What Is It?
Chemotherapy drugs kill cancer cells or prevent them from growing and dividing. Chemotherapy drugs are also called anti-cancer drugs.
Chemotherapy drugs can shrink or limit the size of cancerous tumors. They may also prevent cancer from spreading to other parts of the body.
There are more than 80 anti-cancer drugs. Cancer treatment often requires a combination of two or more different drugs. Cancer specialists design chemotherapy plans based on the cancer being treated and how far the cancer has spread.
Chemotherapy drugs reach almost all parts of the body. This helps to kill cancer cells that have spread from the original site of the cancer. It also allows the drugs to kill cancer cells that are too small to detect on diagnostic tests.
What It's Used For
Chemotherapy is the core treatment for some cancers. This is especially true for cancers that arise from the blood and bone marrow cells. Examples include leukemia, lymphoma and multiple myeloma.
For other cancers, chemotherapy is part of a larger strategy along with radiation and/or surgery. This is often the case for solid tumors such as breast, colon, lung and other cancers arising from an organ.
The goal of chemotherapy is not the same for every type of cancer. The goal also depends upon the stage of cancer. Cancer chemotherapy may be designed to:
Cure the cancer
Prevent the cancer from recurring after surgery
Prevent the cancer from spreading to other organs
Decrease the size of a tumor to make surgery easier
Shrink the size of incurable cancer to help relieve symptoms and improve quality of life (called palliative chemotherapy)
Each type of anti-cancer drug produces its own set of side effects. Side effects may vary depending on your body's reaction to the drug. Always ask your doctor about possible side effects before chemotherapy begins.
How It's Done
Anti-cancer drugs can be given in a hospital, clinic, doctor's office or at home. Sometimes the treatment is as easy as swallowing a pill or getting an injection.
Most people receive anti-cancer drugs through a vein. A bag filled with the liquid drug is attached to a tube that is inserted into a vein. The drug slowly drips into the patient's body.
People can receive chemotherapy daily, weekly or monthly.
Doctors may use one or more of the following tests to judge how well chemotherapy is working:
Doctors order frequent blood tests. Many anti-cancer drugs affect the production of blood cells made in the bone marrow. A complete blood count (CBC) includes measurements of:
Red blood cells that carry oxygen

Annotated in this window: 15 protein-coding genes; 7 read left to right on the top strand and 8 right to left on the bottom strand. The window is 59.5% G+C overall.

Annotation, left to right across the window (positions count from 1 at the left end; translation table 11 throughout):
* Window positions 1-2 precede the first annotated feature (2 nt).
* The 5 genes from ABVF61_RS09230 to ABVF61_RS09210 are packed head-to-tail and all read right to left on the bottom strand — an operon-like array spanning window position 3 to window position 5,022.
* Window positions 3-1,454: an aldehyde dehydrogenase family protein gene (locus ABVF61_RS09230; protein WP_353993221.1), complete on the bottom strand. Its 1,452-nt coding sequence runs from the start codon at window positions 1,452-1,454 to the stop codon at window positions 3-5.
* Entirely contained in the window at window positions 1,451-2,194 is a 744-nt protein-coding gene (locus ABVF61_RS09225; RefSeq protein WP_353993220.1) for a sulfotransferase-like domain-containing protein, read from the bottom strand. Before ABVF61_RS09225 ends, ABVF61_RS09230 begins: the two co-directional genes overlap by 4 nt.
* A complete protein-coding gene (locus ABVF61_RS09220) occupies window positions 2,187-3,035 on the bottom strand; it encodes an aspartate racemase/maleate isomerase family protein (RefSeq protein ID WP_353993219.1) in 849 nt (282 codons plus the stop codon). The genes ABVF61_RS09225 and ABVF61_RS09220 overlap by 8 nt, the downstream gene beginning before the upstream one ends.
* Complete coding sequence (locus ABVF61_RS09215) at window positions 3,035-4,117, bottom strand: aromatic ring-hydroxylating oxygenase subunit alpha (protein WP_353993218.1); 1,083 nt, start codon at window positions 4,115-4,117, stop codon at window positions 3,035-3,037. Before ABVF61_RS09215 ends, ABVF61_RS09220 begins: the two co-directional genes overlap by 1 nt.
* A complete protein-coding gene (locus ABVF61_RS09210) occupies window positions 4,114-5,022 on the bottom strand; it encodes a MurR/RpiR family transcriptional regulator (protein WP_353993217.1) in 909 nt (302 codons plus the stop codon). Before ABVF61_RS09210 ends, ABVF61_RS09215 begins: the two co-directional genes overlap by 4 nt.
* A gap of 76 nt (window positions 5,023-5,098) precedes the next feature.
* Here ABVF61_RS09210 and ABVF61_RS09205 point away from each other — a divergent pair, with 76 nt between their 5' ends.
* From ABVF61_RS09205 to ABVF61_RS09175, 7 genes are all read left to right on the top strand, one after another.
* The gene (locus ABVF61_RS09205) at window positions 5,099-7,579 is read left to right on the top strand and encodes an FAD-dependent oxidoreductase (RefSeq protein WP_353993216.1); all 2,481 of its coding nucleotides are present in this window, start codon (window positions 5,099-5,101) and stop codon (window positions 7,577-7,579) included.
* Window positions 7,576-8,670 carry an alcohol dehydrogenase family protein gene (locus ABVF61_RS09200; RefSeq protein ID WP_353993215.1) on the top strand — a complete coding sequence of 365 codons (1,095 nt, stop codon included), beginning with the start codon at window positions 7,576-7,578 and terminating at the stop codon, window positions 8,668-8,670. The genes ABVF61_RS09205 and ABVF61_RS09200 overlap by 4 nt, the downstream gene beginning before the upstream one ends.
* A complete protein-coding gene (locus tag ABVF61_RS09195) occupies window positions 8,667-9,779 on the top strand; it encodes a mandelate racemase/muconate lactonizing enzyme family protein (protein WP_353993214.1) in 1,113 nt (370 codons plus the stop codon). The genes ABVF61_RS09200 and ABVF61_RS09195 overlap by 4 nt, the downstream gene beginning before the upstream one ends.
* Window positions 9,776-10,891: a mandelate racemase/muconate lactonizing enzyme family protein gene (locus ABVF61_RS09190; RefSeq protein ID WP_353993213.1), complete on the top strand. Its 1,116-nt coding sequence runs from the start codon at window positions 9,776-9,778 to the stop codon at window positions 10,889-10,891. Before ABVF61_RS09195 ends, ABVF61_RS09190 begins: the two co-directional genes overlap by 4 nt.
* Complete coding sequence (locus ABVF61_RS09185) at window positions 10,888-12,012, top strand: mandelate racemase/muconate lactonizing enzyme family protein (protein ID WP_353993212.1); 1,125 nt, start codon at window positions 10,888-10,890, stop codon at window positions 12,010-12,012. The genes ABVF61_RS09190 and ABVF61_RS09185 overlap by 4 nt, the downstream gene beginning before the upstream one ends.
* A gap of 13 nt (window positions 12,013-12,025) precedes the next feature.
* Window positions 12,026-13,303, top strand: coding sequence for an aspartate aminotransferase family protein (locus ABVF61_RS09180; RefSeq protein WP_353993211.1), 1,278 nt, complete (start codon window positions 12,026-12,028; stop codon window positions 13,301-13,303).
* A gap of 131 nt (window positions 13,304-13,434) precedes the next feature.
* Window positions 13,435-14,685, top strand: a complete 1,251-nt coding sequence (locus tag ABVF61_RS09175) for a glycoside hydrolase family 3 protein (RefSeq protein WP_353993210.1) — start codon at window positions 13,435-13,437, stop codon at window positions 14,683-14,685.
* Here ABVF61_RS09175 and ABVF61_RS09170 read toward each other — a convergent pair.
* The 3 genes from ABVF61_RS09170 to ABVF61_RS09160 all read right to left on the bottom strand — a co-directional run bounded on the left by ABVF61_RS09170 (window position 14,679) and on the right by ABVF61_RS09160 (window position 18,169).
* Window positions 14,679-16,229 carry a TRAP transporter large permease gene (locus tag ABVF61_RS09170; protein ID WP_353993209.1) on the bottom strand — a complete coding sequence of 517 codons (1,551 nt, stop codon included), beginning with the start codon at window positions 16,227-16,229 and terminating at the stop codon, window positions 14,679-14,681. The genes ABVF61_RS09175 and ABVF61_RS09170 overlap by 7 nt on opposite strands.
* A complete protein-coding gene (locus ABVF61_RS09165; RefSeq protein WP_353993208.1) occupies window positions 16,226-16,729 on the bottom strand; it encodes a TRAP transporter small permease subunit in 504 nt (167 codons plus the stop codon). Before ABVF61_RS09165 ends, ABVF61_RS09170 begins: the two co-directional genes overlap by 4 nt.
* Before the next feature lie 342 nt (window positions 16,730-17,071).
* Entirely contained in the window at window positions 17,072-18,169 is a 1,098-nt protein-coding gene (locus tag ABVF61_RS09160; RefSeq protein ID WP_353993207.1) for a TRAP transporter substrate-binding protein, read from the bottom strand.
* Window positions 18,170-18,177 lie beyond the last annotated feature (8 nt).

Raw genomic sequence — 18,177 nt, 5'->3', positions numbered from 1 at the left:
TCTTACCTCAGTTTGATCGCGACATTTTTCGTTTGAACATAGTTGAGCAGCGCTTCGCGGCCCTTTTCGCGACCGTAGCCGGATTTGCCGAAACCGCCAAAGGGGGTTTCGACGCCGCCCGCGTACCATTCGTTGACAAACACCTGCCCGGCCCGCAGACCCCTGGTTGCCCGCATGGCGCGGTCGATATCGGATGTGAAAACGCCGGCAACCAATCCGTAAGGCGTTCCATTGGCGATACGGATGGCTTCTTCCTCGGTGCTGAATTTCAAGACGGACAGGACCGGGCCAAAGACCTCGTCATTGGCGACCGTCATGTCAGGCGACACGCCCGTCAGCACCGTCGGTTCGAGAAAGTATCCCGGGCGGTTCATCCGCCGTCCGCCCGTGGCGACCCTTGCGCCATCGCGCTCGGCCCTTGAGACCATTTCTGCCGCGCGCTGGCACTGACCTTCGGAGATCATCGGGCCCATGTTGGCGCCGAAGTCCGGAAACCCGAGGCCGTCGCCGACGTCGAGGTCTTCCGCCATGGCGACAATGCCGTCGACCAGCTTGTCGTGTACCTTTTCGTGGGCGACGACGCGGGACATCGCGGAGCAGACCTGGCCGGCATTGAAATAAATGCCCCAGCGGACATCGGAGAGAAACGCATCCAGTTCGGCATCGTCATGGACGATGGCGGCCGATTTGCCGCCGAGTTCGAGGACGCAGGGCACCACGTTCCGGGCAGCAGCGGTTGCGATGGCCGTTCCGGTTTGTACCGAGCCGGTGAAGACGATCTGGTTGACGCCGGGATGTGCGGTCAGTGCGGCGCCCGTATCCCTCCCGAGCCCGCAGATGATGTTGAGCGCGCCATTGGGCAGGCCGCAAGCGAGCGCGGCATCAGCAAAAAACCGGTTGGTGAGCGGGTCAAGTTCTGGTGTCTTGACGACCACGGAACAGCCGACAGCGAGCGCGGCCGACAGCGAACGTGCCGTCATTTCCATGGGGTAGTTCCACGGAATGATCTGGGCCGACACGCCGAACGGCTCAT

White blood cells that fight infection
Platelets that help blood clotting
Your doctor may prescribe injections to help boost the production of red and white blood cells. If the counts get too low, you may require blood transfusions.
Doctors also use blood tests to check liver and kidney function. These can be damaged by chemotherapy.
Chemotherapy drugs attack cancer cells. Unfortunately, they also attack normal, healthy cells. This can cause many side effects. Your doctor can help to decrease the severity of many of the side effects of chemotherapy.
Common side effects include:
Chemotherapy inhibits the production of new blood cells. When white cell counts get too low, the body loses the ability to fight infection. That's why a common side effect of chemotherapy is increased susceptibility to infections. These infections can be very serious and often require hospitalization.
Chemotherapy can also affect cells that help blood to clot. This can lead to an increased risk of bleeding.
You may need to adjust your daily routine to deal with side effects. For example, some anti-cancer treatments increase the effects of sunlight on your skin. You may need to modify your outdoor activities or wear protective clothing and sun block.
You may also need to stop taking certain medications that can interfere with some chemotherapy drugs.
Anti-cancer drugs can cause birth defects, particularly if used early in pregnancy. Tell your doctor if you may be pregnant.
Some chemotherapy drugs can cause infertility. Ask your doctor about the impact of chemotherapy on family planning.
When to Call a Professional
Call your doctor if you have any of the following problems during chemotherapy:
Swelling of your hands, feet or face
Blood in your urine or stool
Abnormal bleeding or bruising in the skin
Unexplained pain that is severe or lasts for long periods
Pain, swelling or redness at the injection site (if anti-cancer drugs were injected)
Depending on the type of chemotherapy, there may be other side effects to watch for. Your doctor will discuss them with you before treatment starts.
American Cancer Society (ACS)
1599 Clifton Road, NE
Atlanta, GA 30329-4251
National Cancer Institute (NCI)
U.S. National Institutes of Health
Public Inquiries Office
Building 31, Room 10A03
31 Center Drive, MSC 8322
Bethesda, MD 20892-2580
National Comprehensive Cancer Network (NCCN)
500 Old York Road
Jenkintown, PA 19046